The selectivity of letrozole has been demonstrated in clinical studies in postmenopausal women. These studies showed that letrozole has no effect on the plasma levels of 17α-OH progesterone, thyroid-stimulating hormone (TSH), luteinizing hormone (LH), follicle-stimulating hormone (FSH), or androstenedione and does not affect normal urine electrolyte excretion or thyroid function [86, 91, 92, 93]. Of note, the vast majority of patients treated with letrozole have a normal response to synthetic ACTH [86].

Anti-tumor activity in vivo

The potent anti-tumor effects of letrozole have been demonstrated in several animal models [77, 78, 94]. Letrozole induced complete regression of estrogen-dependent, 9,10-dimethylbenz-a-anthracene (DMBA)-induced mammary tumors in adult female rats [95]. The ED50 for letrozole was determined to be 10–30 μg/kg/day.

The use of MCF-7 cells transfected with human aromatase gene (MCF-7Ca) and implanted into athymic nude mice has proved to be an effective in vivo model for predicting clinical results with AIs [61, 96, 97]. Using this model, it has been shown that letrozole produces dose-dependent inhibition of tumor growth, resulting in complete inhibition at a daily dose of 10 μg/animal/day [94, 98]. Comparative studies using the MCF-7Ca model have shown that letrozole is more effective at suppressing tumor growth than the pure anti-estrogen fulvestrant and the SERM tamoxifen [99]. While anastrozole was also better than fulvestrant and tamoxifen in suppressing tumor growth, only letrozole was shown to induce tumor regression [99].

Another study, also using the MCF-7Ca model, demonstrated that letrozole potently inhibits mammary tumor growth but does not have the estrogenic effects of tamoxifen, as measured by its uterotrophic effects [100]. The observation that tamoxifen has an agonist effect even when estrogen synthesis is inhibited by letrozole suggests that there may be a degree of antagonism between these compounds [100]. Interestingly, studies in the MCF-7Ca model showed that letrozole is more effective as monotherapy than when combined with tamoxifen [80, 101]. In the study reported by Long et al. [101] tumor volume doubling times were 3–4 weeks in controls, 16 weeks with tamoxifen alone, 18 weeks with tamoxifen plus letrozole, and 34 weeks with letrozole alone. First-line treatment with letrozole was shown to be significantly superior to treatment with tamoxifen alone or with the two drugs combined (at week 16, both P < 0.001). Tumors that progressed during treatment with tamoxifen remained sensitive to second-line letrozole therapy, whereas tumors that progressed on letrozole did not respond to second-line treatment with tamoxifen or fulvestrant. In another series of experiments conducted by the same group using the MCF-7Ca model, letrozole was even effective as third-line therapy for a limited period when administered after treatment with tamoxifen and exemestane [102]. The studies showed that although exemestane was more effective than tamoxifen in controlling tumor growth, letrozole as first-line therapy was the most effective treatment overall, both in terms of the degree of tumor suppression and the length of effectiveness of treatment [102].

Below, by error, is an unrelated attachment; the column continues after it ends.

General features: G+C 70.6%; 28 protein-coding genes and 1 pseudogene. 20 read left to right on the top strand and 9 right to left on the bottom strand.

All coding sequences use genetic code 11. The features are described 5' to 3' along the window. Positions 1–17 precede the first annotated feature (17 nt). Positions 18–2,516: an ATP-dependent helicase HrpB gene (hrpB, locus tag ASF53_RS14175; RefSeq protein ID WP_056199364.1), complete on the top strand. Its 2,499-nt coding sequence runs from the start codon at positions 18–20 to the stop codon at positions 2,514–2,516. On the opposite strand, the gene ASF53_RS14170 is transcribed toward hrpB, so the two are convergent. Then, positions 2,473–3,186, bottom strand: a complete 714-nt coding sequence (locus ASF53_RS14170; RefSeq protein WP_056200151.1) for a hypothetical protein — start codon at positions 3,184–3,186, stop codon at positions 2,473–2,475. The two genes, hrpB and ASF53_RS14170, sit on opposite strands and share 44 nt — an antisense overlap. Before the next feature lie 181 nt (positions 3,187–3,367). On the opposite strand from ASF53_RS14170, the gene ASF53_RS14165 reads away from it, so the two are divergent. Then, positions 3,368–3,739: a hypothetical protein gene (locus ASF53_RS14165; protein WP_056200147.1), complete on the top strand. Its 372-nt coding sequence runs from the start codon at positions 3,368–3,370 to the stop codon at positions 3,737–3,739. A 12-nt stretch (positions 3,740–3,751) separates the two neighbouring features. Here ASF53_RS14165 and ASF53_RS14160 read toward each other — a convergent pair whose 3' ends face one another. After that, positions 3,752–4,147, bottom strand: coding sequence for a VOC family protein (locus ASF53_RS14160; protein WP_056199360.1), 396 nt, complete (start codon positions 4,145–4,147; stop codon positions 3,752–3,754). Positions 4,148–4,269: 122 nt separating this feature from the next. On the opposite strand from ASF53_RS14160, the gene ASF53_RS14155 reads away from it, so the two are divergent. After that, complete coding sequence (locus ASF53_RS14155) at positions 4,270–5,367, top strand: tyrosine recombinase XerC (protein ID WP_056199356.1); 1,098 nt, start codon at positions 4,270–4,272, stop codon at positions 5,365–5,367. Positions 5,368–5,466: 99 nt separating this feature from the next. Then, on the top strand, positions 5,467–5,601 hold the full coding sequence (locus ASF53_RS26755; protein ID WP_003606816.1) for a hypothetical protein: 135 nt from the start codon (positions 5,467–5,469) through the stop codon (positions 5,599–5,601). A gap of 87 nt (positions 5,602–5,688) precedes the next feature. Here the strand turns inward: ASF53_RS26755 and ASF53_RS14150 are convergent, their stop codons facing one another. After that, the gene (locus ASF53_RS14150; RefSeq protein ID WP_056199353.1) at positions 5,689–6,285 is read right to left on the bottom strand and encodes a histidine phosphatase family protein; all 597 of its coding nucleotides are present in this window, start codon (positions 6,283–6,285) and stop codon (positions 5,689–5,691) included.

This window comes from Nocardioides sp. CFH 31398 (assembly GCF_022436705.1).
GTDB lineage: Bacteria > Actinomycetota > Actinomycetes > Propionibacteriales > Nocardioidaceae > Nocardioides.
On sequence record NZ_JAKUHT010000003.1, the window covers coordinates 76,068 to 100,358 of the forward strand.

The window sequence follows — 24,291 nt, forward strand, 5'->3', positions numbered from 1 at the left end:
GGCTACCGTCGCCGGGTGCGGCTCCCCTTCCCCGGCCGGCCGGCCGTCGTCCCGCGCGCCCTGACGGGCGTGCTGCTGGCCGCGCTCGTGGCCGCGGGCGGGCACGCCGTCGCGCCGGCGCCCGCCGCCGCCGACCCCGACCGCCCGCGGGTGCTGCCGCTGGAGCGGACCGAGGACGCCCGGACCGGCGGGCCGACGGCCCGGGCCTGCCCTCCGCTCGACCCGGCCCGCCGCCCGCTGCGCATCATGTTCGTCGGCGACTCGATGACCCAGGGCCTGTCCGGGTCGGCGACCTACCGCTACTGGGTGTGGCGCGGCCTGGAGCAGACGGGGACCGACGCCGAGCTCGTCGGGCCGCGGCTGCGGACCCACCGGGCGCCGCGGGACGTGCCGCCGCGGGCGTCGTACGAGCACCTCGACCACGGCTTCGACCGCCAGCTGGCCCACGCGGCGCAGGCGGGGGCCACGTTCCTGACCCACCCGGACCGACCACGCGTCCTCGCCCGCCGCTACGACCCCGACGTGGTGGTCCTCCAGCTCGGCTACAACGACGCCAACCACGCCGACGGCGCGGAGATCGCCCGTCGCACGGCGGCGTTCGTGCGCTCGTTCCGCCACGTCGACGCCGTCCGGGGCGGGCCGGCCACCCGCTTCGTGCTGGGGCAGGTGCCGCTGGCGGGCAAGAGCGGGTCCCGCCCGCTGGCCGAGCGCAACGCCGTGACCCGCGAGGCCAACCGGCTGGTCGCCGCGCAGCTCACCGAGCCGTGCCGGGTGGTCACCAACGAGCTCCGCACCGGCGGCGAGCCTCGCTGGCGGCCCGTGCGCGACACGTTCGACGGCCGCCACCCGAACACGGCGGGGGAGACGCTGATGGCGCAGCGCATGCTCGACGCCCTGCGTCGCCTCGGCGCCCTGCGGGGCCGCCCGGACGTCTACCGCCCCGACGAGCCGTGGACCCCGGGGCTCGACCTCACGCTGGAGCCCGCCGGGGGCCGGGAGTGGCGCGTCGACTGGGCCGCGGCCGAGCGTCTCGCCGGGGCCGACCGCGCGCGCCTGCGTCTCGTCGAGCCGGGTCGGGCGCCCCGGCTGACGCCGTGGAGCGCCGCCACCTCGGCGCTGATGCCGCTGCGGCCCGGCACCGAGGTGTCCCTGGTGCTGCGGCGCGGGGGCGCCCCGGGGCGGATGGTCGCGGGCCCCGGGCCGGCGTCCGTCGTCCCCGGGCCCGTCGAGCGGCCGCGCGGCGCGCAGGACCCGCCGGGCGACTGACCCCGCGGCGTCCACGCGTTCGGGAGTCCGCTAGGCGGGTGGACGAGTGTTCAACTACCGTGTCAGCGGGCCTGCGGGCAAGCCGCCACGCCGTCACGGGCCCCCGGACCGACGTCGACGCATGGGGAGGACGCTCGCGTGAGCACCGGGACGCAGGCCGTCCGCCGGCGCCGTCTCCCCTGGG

The potential of letrozole as a chemopreventive agent was investigated in an in vivo model using aromatase-transgenic female mice [103]. The model provided evidence to show that aromatase overexpression is sufficient to induce and maintain early preneoplastic and neoplastic changes that can be completely abrogated by treatment with letrozole. Carcinogenicity studies have also found that letrozole decreases the incidence of spontaneous mammary tumors and granular cell tumors in rats [104].